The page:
Bob McDonald: In the last 5 years or so. Even though Walmart is continuing to grow globally the growth of these small stores is so great, particularly when there is macroeconomic growth in the world. And there are so many consumers who are not being served today that I think that will continue to be the force to reckoned with. In that case we work through distributors in order to get to those consumers in those rural areas where there’s virtually very little economy. And in the case of Walmart we have a large team of people in Bentonville that calls on Walmart. Walmart is our partner. Mike Duke is a personal friend of mine, I admire him a lot, just like I do the other CEO’s I deal with. And we’re working with them [Walmart] as partners to enhance their business. At the same time we are also cognizant that retailers have private label brands, which are our competition, and we believe there’s no reason that consumers should have to buy any other brand than the P&G brand. So the challenge for us, as you framed it, it’s an “and” again. We simultaneously have to deal with large global customers who are expanding throughout the world and high frequency stores which are very local inherently by their nature. It’s an “and.” We have to deal with partnering with retailers like Walmart and others. They rely on us for our consumer knowledge and insights to set their stores. But they also have a private label that’s a competitor of ours. Again, it’s an “and.”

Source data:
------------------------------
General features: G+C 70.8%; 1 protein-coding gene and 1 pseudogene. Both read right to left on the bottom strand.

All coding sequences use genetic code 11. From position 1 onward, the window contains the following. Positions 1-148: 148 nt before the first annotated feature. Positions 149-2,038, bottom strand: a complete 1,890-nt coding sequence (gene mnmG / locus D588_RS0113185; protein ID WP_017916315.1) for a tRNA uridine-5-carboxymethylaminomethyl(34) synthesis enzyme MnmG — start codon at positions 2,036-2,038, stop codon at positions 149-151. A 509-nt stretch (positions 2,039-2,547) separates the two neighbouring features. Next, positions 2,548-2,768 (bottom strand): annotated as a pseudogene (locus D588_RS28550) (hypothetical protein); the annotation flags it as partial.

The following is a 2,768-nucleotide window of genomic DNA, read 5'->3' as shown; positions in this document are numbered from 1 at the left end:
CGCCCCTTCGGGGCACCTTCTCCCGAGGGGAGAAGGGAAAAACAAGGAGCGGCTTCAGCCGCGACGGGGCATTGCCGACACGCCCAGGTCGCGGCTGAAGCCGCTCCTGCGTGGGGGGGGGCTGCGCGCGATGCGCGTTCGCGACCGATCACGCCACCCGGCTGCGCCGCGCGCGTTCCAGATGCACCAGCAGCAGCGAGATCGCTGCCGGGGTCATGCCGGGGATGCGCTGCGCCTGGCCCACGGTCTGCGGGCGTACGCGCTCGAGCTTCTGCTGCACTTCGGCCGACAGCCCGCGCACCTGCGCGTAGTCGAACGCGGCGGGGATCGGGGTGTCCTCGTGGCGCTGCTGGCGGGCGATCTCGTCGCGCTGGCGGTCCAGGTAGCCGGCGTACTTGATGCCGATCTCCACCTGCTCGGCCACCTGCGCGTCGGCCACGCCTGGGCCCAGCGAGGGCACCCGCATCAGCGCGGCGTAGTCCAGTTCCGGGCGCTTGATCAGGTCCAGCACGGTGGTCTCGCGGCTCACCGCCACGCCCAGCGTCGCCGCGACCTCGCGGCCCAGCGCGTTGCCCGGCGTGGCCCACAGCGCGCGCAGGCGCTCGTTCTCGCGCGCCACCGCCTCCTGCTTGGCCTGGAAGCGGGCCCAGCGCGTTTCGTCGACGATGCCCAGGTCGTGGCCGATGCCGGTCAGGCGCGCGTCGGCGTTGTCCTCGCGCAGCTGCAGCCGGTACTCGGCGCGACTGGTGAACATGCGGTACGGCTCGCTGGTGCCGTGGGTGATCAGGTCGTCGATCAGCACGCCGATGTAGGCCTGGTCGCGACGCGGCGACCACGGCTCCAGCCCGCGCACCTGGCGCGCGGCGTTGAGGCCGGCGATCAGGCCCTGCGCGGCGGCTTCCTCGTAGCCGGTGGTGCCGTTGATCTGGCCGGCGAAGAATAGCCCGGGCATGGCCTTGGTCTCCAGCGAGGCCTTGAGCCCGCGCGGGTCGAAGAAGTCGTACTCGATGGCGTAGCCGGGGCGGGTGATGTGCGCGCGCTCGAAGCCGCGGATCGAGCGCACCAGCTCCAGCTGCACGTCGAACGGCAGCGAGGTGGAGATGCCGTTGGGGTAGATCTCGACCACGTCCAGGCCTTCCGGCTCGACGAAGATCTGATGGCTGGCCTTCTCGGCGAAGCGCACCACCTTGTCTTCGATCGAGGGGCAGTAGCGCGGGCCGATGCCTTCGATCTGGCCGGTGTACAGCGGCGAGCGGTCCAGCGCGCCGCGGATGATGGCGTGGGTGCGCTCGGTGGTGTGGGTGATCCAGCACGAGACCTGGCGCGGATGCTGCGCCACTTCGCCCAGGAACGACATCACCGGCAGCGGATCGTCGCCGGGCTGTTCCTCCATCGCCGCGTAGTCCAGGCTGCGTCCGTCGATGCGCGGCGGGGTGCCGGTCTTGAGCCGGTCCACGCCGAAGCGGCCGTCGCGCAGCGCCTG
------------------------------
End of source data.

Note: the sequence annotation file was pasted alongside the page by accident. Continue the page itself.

Ravi Dhar: So I want to pick up on the private label aspect you mentioned because some consumer package goods (CPG) companies do make private labels and if you are an economist, which I’m not, an economist would say “Well you already have the factory, you might have the excess capacity, the marginal cost is not there, you know how to make this, you know how to ship this.” As a marketer I feel like obviously I want to encourage a conflict between the idea of there is a differentiation and there’s another manager sitting in Cincinnati whose job is to minimize that if they are doing private label. But what some other CPG companies do, I think, is they go in an adjacent category and try to avoid the conflict which is “I’m a ketchup, I won’t make private label ketchup but I’ll make tomato juice and I can make soup.” I don’t know if Procter [and Gamble] makes any private labels at all or not, if it doesn’t I’m sure this question must have come up over the years and strategically and also as a business, what is the thinking why this doesn’t make sense for us to do?
Bob McDonald: We are involved in some private label manufacturer, it’s in our Duracell business and it’s more a legacy of the Gillette acquisition. We do not want to make private label. One of our five strengths as a company is consumer knowledge. A second one of those five strengths is innovation. We spend 2 billion dollars on R&D. We spent 3 billion dollars since 2001 on consumer knowledge. We’re a company where innovation is our lifeblood. We simply have to innovate and we have to bring new innovations to market to touch and improve lives. I would find it very difficult to create innovations and then hold them back from retailers. And I think retailers, if I have a private label, would find it part of their negotiation to ask me for the latest innovation. Which really wouldn’t make much sense for our company. So we won’t be a private label producer.